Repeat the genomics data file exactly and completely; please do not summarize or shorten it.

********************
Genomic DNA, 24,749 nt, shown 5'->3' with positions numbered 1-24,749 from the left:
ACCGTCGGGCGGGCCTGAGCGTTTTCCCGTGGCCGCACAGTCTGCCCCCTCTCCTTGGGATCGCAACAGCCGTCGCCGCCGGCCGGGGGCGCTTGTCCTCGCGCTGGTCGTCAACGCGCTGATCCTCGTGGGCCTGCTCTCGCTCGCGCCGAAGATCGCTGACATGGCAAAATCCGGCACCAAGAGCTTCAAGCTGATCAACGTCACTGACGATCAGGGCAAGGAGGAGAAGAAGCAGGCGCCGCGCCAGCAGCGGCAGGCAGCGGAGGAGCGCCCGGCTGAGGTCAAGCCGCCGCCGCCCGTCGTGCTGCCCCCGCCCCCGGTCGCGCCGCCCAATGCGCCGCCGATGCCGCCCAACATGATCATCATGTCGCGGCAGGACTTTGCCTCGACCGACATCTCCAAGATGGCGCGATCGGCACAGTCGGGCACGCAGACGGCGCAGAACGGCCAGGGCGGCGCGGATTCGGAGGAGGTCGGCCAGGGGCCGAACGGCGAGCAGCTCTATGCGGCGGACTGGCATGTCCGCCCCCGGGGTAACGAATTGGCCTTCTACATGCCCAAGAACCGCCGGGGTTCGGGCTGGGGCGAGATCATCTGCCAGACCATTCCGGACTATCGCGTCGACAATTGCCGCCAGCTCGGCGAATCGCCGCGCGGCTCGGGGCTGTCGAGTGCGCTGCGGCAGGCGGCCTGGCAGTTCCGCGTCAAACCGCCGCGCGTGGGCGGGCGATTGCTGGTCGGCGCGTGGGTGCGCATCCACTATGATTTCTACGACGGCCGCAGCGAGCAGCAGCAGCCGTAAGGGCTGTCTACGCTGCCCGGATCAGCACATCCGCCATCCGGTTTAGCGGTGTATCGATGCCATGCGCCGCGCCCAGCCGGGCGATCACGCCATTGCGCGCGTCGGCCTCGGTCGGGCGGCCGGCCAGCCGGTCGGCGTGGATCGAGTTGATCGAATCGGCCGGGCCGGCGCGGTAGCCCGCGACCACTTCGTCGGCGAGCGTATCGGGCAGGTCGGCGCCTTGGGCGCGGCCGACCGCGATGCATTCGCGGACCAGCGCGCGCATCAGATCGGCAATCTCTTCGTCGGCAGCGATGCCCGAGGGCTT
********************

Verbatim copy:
Genomic DNA, 24,749 nt, shown 5'->3' with positions numbered 1-24,749 from the left:
ACCGTCGGGCGGGCCTGAGCGTTTTCCCGTGGCCGCACAGTCTGCCCCCTCTCCTTGGGATCGCAACAGCCGTCGCCGCCGGCCGGGGGCGCTTGTCCTCGCGCTGGTCGTCAACGCGCTGATCCTCGTGGGCCTGCTCTCGCTCGCGCCGAAGATCGCTGACATGGCAAAATCCGGCACCAAGAGCTTCAAGCTGATCAACGTCACTGACGATCAGGGCAAGGAGGAGAAGAAGCAGGCGCCGCGCCAGCAGCGGCAGGCAGCGGAGGAGCGCCCGGCTGAGGTCAAGCCGCCGCCGCCCGTCGTGCTGCCCCCGCCCCCGGTCGCGCCGCCCAATGCGCCGCCGATGCCGCCCAACATGATCATCATGTCGCGGCAGGACTTTGCCTCGACCGACATCTCCAAGATGGCGCGATCGGCACAGTCGGGCACGCAGACGGCGCAGAACGGCCAGGGCGGCGCGGATTCGGAGGAGGTCGGCCAGGGGCCGAACGGCGAGCAGCTCTATGCGGCGGACTGGCATGTCCGCCCCCGGGGTAACGAATTGGCCTTCTACATGCCCAAGAACCGCCGGGGTTCGGGCTGGGGCGAGATCATCTGCCAGACCATTCCGGACTATCGCGTCGACAATTGCCGCCAGCTCGGCGAATCGCCGCGCGGCTCGGGGCTGTCGAGTGCGCTGCGGCAGGCGGCCTGGCAGTTCCGCGTCAAACCGCCGCGCGTGGGCGGGCGATTGCTGGTCGGCGCGTGGGTGCGCATCCACTATGATTTCTACGACGGCCGCAGCGAGCAGCAGCAGCCGTAAGGGCTGTCTACGCTGCCCGGATCAGCACATCCGCCATCCGGTTTAGCGGTGTATCGATGCCATGCGCCGCGCCCAGCCGGGCGATCACGCCATTGCGCGCGTCGGCCTCGGTCGGGCGGCCGGCCAGCCGGTCGGCGTGGATCGAGTTGATCGAATCGGCCGGGCCGGCGCGGTAGCCCGCGACCACTTCGTCGGCGAGCGTATCGGGCAGGTCGGCGCCTTGGGCGCGGCCGACCGCGATGCATTCGCGGACCAGCGCGCGCATCAGATCGGCAATCTCTTCGTCGGCAGCGATGCCCGAGGGCTT